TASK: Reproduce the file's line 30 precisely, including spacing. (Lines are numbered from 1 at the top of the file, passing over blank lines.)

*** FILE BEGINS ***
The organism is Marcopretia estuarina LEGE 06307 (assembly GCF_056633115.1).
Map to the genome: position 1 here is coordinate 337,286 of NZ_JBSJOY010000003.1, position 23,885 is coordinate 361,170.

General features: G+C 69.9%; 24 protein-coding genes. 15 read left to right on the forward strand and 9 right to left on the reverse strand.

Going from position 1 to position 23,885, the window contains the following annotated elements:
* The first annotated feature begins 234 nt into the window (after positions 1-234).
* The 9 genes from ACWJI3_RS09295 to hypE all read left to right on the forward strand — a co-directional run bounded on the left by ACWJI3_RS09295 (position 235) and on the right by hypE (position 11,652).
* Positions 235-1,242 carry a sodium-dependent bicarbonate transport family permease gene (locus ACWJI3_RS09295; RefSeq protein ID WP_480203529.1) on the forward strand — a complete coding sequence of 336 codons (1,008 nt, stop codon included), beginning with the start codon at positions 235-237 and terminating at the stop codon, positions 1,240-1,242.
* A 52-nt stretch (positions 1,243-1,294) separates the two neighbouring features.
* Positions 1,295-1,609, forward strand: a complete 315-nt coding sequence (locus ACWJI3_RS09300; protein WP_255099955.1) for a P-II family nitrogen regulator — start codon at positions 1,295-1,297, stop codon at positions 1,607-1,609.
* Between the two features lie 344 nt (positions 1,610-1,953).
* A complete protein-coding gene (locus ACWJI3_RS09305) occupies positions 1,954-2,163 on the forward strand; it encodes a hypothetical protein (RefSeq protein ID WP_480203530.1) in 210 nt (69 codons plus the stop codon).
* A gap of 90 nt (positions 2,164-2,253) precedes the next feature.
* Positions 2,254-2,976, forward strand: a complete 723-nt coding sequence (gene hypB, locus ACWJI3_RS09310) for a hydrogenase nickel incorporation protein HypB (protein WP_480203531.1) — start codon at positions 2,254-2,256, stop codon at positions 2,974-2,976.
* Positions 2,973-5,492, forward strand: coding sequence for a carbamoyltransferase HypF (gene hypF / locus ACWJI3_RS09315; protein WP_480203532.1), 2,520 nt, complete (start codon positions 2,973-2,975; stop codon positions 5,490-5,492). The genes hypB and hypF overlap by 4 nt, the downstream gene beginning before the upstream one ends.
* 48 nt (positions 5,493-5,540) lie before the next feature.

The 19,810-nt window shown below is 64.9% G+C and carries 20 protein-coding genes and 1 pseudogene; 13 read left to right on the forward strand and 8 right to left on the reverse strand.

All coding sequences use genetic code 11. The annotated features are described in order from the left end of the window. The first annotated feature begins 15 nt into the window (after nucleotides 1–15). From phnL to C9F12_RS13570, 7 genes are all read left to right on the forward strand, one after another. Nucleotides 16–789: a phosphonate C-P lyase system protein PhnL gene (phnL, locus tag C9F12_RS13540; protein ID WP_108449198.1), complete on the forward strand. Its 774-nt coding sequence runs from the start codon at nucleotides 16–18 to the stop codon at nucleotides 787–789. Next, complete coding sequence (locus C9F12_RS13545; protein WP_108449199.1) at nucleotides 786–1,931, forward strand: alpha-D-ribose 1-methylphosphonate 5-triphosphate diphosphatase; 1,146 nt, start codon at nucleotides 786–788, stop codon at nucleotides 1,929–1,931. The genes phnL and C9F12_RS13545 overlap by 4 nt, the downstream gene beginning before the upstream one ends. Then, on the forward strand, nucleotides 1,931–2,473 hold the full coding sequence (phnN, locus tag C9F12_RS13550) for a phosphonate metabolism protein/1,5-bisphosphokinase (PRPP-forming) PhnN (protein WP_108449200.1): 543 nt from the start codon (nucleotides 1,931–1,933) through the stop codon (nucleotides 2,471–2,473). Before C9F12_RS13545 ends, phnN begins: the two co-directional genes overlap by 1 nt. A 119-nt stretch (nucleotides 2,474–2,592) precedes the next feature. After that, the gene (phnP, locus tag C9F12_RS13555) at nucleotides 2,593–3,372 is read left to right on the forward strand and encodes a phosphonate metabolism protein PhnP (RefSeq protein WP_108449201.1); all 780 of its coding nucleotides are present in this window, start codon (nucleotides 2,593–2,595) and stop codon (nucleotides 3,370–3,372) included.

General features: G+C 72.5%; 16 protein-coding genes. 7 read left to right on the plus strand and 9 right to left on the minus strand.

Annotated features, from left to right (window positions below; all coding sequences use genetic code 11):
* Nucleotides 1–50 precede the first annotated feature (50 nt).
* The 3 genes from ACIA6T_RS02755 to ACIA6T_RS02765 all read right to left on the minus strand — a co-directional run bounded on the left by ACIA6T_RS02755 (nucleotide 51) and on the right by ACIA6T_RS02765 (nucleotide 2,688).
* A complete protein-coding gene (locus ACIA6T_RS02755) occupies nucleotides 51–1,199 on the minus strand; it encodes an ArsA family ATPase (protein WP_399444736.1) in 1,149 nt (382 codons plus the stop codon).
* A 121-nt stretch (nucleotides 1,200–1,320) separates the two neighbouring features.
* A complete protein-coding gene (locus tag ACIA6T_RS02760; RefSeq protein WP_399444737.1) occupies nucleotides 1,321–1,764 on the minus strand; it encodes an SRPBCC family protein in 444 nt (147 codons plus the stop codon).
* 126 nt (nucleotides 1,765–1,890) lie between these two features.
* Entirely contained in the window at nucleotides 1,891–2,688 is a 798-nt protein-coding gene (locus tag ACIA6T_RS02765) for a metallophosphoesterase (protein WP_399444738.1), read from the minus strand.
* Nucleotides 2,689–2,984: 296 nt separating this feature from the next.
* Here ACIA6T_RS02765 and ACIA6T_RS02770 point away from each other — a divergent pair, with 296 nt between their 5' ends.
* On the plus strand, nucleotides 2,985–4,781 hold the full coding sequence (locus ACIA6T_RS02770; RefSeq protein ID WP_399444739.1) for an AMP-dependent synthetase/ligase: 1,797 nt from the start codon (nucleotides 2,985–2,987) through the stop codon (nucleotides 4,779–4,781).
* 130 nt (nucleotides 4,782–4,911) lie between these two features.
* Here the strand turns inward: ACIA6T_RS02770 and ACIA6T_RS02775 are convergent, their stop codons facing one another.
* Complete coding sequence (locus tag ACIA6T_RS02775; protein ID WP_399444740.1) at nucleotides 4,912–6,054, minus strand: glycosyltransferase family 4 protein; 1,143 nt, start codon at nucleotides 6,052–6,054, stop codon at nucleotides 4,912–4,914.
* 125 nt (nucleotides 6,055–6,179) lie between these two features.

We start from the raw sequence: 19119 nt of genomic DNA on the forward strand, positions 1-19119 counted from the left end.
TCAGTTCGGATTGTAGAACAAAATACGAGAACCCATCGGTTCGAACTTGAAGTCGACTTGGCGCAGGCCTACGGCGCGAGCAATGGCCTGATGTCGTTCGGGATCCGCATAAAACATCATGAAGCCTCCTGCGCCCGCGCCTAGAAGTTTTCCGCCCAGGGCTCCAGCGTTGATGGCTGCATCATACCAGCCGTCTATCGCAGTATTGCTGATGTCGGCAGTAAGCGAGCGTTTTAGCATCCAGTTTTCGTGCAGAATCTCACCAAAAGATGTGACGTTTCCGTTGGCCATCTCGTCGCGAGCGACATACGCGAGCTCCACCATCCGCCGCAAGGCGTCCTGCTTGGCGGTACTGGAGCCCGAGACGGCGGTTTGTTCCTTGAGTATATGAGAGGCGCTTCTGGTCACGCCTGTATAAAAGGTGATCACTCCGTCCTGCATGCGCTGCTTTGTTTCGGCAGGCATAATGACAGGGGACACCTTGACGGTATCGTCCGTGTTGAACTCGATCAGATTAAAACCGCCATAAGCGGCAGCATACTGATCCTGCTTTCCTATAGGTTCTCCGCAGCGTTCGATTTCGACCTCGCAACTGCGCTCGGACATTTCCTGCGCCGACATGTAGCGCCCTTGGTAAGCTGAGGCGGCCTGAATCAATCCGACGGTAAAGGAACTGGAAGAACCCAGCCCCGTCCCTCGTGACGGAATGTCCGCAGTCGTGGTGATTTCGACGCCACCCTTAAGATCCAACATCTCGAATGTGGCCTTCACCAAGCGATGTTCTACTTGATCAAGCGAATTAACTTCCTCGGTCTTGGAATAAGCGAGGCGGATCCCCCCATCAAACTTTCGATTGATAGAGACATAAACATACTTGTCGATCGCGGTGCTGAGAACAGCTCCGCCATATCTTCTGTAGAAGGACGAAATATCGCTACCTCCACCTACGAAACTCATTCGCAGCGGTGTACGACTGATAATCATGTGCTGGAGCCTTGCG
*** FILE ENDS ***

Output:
* 130 nt (nucleotides 4,782–4,911) lie between these two features.